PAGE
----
China’s deliverymen face robot revolution as parcel demand soars
At Beijing’s sprawling Renmin University of China, two shiny new couriers dart through throngs of students to deliver parcels throughout the day.
But they’re not typical Chinese deliverymen.
Bright red, grey and black, they are the robot postmen of the future, and are controlled from a command centre 40kms (25 miles) away by e-commerce giant JD.com.
The robots are among technologies revolutionising China’s vast delivery industry, which is struggling to keep pace with 50% annual growth in parcel volumes amid staff shortages, tight competition and declining margins.
“Wages are going up and the technology cost is actually going down,” said Bao Yan, director of strategy at JD Logistics, which manages parent JD.com’s logistics network. “We own the full process… we want to have automation throughout, from the fulfilment centre to transportation and for last-mile delivery.”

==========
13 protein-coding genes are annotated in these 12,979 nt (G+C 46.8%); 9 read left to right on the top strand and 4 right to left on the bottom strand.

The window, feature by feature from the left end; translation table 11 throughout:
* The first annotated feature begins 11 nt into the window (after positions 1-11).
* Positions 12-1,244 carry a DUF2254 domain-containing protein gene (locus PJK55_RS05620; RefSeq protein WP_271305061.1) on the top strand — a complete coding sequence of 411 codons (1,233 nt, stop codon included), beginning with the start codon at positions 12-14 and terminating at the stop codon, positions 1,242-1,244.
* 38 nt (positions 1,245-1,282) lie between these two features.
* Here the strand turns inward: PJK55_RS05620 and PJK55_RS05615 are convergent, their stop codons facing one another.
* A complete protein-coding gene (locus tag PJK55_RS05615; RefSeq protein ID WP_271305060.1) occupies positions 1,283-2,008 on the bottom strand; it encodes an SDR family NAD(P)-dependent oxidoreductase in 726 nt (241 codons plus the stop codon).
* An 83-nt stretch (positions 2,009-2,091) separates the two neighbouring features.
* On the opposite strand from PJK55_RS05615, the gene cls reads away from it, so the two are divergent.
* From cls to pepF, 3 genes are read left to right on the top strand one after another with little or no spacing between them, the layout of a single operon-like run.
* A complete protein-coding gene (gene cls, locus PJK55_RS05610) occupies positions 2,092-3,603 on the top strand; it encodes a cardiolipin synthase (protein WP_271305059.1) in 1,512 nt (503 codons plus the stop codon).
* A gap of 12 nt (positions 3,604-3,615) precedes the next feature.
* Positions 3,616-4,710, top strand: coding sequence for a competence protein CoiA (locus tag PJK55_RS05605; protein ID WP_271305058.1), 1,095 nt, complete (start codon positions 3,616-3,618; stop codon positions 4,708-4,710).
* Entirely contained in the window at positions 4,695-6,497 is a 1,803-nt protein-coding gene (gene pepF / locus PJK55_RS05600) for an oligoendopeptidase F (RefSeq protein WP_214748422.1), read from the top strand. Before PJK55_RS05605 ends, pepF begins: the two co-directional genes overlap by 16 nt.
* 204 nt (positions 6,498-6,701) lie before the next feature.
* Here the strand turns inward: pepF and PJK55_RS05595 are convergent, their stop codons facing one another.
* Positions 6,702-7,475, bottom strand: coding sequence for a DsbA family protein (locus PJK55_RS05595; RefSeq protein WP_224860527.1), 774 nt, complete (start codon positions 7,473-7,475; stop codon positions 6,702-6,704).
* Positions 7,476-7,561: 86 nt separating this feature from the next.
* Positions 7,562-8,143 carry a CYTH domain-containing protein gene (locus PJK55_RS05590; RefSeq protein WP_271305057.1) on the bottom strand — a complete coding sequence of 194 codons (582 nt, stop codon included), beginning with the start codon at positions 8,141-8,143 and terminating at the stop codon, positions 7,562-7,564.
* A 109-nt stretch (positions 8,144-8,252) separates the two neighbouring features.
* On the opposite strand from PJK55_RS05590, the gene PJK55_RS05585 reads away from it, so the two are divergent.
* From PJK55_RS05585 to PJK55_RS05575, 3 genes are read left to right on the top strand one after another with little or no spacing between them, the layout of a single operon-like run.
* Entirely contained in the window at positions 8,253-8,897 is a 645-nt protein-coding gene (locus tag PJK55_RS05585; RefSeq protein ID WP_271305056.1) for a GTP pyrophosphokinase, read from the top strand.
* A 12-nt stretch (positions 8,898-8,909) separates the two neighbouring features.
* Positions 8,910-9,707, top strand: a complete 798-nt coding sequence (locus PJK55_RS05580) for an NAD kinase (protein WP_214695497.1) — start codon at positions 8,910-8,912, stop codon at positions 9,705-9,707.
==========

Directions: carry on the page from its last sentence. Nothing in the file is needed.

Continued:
To be sure, the robot revolution isn’t unique to China. US online retailer Amazon has staffed warehouses with thousands of robots since 2014, helping cut operating costs and delivery times.
However, Chinese industry executives say they are leapfrogging Amazon as they make use of and develop these technologies at a faster pace, with many investing proceeds from stock market listings last year.
“The adoption rate among Chinese firms is extremely fast. The economy develops so fast so everyone’s rushing to compete, to keep up,” said Johnny Chou, chairman and founder of BEST.